If you happen to have a bit of a plated dessert fetish, this book is a profoundly inspiring source of ideas. I chose a recipe involving klutz-proof construction and assembly - pipe lines of chocolate gelée and citrus reduction, arrange segments of peeled mandarin, top with plank of baked chocolate mousse, finish with scoop of mandarin sorbet sandwiched between pair of anise seed and almond croustillants. But for the adroit and nimble of finger, there's plenty of architecturally challenging fodder (see Keiko's perfect rendition of lemon crépaze with red lentil confit and crispy apple pasta).

The croustillant recipe is an extremely useful trick to have up the sleeve. Very versatile, ring the changes by varying the combination of seeds and nuts used - it's exactly the sort of crisp, delicate and elegant cookie-like thing to serve as a chic accompaniment to any number of sorbets, ice creams and mousses.

Desserts, for me, can be classified into two categories - easy everyday stuff, and what I like to think of as weekend projects. The recipes in this book definitely fall into the latter category, involving as they do several components. But if and when you have the luxury of a long afternoon to yourself, or can steal the occasional moment over a couple of days to check off the components one at a time, it's just the thing.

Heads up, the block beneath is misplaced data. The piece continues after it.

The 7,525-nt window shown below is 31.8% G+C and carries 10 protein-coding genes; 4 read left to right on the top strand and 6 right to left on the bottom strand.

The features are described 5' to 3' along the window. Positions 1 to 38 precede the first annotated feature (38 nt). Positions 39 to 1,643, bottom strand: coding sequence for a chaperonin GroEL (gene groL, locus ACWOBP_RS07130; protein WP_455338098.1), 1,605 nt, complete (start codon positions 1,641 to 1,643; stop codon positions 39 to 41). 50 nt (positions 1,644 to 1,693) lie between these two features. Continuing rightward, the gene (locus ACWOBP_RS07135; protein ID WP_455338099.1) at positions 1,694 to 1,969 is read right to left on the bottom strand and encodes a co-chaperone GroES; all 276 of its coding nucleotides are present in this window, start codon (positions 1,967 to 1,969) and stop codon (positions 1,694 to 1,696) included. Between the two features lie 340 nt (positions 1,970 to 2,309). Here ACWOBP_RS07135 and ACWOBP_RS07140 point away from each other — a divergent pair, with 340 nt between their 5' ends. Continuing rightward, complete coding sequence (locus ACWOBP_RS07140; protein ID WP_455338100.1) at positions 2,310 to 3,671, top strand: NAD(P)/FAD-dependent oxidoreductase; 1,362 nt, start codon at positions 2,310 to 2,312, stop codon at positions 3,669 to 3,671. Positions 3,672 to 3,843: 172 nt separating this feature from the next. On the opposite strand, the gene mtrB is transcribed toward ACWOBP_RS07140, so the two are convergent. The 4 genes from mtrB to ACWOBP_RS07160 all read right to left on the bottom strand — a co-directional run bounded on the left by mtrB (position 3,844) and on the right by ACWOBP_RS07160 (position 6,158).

Wednesday, September 13, 2006

Chai Spice Cake

I'm a bit of a, erm, bibliophile. Just how huge of a geek am I ? One of my favourite things to do is to scrutinise a cookbook's bibliography (and it's shocking how many don't have one). I find it's very often, especially in the case of a book or author you trust, an excellent source for "leads" - smart potential cookbook buys. Like I said, geeky.